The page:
No doubt spurred on by admiration at Brazil’s economic miracle, it appears that in today’s Paraguay an association with the country and its attributes is seen as a positive thing. Walking through Asuncion you encounter, in quick succession, the ‘Brazil Nail Bar’, ‘Brazil Fashion’ and numerous travel agents advertising family tourist packages for holidays to the country’s resorts. The Brazilian flag flies over Asuncion’s malls in the same way the US flag once did in Rio de Janeiro and Sao Paulo.
Despite its protestations to the contrary, Brazil might not quite yet be a forceful world power but it’s certainly a well-liked regional one.
Taiwan looms large
Ever since President Nixon’s landmark visit to mainland China in 1972, the people of the Republic of China (Taiwan) have been forced to endure a process of ongoing humiliation as country after country has switched its recognition from Taipei to Beijing. Today, only a handful of countries continue to recognise democratic Taiwan as the true representatives of the Chinese people with Paraguay and its six million citizens being the largest of this group.
After spending a couple of days in Asuncion, it’s incredibly clear to me that this is a relationship that successive governments of the Republic of China have heavily invested in on both an emotional and financial level.
Undoubtedly the most significant manifestation of Taipei’s commitment to its relationship with Paraguay is the country’s sparkling new National Congress which was given to the country as a gift from Taiwan. I rather brazenly walked into the Congress and successfully passed through the security scanners before being stopped by a security guard who pointed me in the direction of reception. After a brief conversation in broken Spanish, the same receptionist agreed to give me a tour of the impressive building.
Financial issues aside, it’s clear the Republic of China has made a genuine effort to invest in emotional aspects of the relationship. Several plaques and messages of support from Taiwanese Presidents are evident on the walls of the National Pantheon of the Heroes which celebrates the country’s war dead, while the Chiang Kai Shek College continues to operate.
While it’s impractical – however much we may wish it was possible – for large trading countries like the US and UK to ignore Beijing in preference for Taipei, it’s encouraging to see Asia’s most vibrant democracy continue to maintain an outpost of diplomatic recognition in South America. Long may it continue.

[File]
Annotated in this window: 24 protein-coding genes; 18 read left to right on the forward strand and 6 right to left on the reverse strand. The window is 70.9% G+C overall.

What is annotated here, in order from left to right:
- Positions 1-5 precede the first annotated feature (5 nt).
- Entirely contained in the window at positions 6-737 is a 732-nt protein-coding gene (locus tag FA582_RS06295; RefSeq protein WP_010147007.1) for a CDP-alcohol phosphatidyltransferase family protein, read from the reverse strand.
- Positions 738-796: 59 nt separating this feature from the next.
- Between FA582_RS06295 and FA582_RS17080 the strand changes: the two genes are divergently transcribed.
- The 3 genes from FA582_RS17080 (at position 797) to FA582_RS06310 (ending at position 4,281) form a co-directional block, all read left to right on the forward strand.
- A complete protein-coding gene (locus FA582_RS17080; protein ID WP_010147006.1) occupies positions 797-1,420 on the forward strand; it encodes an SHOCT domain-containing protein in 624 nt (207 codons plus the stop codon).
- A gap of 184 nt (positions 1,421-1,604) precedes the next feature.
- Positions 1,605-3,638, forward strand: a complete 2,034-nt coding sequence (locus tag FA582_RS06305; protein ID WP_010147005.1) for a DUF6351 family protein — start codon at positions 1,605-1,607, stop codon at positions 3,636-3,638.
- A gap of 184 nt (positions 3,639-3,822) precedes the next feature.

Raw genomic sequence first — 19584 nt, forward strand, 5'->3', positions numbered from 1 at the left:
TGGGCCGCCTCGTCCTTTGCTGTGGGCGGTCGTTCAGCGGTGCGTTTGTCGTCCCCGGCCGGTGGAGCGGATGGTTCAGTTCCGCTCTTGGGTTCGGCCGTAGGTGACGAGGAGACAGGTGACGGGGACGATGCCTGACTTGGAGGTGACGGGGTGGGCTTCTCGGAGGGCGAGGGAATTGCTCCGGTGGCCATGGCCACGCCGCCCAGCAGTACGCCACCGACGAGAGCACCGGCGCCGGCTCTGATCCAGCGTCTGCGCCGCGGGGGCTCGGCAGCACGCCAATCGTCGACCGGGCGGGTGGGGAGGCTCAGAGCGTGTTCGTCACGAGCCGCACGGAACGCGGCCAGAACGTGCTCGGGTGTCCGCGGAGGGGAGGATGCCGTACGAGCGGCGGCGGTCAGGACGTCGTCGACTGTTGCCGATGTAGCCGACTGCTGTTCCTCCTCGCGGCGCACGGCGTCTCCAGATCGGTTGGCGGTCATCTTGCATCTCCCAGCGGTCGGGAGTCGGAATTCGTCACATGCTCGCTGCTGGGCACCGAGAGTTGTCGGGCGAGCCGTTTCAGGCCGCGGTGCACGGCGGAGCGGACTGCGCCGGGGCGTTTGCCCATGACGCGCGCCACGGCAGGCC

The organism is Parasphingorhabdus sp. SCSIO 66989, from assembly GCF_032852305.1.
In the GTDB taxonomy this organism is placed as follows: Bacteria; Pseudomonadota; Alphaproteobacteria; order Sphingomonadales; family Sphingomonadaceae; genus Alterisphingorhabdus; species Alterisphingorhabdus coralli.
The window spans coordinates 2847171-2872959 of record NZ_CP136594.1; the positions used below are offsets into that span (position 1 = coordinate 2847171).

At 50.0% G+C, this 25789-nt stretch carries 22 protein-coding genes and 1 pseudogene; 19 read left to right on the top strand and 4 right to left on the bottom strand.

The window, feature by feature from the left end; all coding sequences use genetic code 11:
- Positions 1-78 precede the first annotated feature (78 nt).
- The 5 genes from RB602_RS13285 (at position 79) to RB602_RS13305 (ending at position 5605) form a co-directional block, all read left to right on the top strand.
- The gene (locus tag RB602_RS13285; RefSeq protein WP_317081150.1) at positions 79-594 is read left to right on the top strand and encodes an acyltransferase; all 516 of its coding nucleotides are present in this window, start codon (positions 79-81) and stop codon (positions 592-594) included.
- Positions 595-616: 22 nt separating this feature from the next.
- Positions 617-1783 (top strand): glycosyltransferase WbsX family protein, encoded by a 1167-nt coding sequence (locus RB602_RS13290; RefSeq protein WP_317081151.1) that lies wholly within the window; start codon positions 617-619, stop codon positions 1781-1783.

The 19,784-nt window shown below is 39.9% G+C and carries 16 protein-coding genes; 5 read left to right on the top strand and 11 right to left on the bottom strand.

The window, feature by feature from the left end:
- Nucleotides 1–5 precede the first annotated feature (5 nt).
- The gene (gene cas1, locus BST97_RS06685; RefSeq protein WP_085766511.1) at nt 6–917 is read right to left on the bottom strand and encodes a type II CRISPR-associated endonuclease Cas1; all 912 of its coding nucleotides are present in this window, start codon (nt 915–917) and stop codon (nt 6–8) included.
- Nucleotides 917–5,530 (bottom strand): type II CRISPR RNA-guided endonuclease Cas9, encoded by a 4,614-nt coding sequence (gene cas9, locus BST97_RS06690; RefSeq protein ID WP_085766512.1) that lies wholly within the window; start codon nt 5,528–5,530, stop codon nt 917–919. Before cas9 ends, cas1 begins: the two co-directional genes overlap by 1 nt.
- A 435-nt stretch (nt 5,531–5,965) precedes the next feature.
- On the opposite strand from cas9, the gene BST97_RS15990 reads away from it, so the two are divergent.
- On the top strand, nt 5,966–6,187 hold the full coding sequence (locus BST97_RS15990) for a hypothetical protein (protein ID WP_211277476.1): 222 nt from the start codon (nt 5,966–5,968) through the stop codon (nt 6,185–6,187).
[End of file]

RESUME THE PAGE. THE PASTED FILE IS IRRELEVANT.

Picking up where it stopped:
During my visit to the National Congress, I was briefly shown a poster showing the photographs of the country’s eighty Congressmen. It was striking to notice that, with very few exceptions, nearly all the faces on the poster were as white as mine despite roughly 80% of the population being mixed-race ‘Mestizos’ with native Indian heritage.
Recent examples from other South American countries have shown that the alienation of large parts of the population from the political process can only lead to the election of demagogues like Bolivia’s Evo Morales hell-bent on creating tensions between ethnicities.
The country’s political class – in particular the Colorado Party who had held office successively for 61 years – got a shot across the bows in 2008 when the “red bishop” Fernando Lugo (who is white) won the Presidency on a centre-left ticket that received widespread support from poorer, Mestizos voters. While the conservative political classes were shocked to lose to the centre-left, Lugo generally focussed on moderate social reforms during his time in office and rejected overtures from Hugo Chavez to join his anti-Western alliance. Next time they may not be so lucky.
It’s clear to me that, if Paraguay is to avoid falling under the spell of the Chavez/Morales/Correa cabal, political parties of all hues need to do far more to include Mestizos voters amongst their candidates for office. These efforts need to be aggressive and immediate.
On an election-related note, the city is covered in posters in advance of the Presidential and Parliamentary elections in April:
On to Montevideo
Given that everything had gone with complication in Asucion, I had a strange feeling as I dragged my hungover carcass through the sweltering heat of the city’s crowded bus terminal that something was about to. And so it came to pass.
I had checked, checked and checked again on the bus station’s website and that of each of the bus operators to check that a bus did indeed run from Asuncion to Montevideo on a Sunday. “No, no, no, Lunes, Miercoles, Sabado!” came the response from a rather gruff lady behind the counter. “Today go no bus Montevideo!”. Eventually, I found out there was a flight running a few hours later which, while double the price of the bus, would get me to Montevideo in 2 hours 20 minutes as opposed to 21 hours. I booked a ticket, headed for the airport and touched down in Montevideo a little after 7pm.
I’ve not yet had any real opportunity to look around the city but it’s worth saying that the city’s airport is the nicest I’ve passed through anywhere in the world. It’s a genuinely impressive building that looks more like a spaceship than an airport.
After the oppressive heat of Asuncion, pulling out of the airport in a taxi and almost immediately finding myself on a seaside promenade with a cool (I say “cool” but it was probably still about 25 degrees) provided some much needed respite. I’ve read before that Montevideo has the highest standard of living of any of the South American capitals and this certainly appears to be the case from what I’ve seen so far.
Anyway, after a good night’s sleep I’ll explore the city properly…
(The image above is of one of Asuncion’s amazing Catholic graveyards)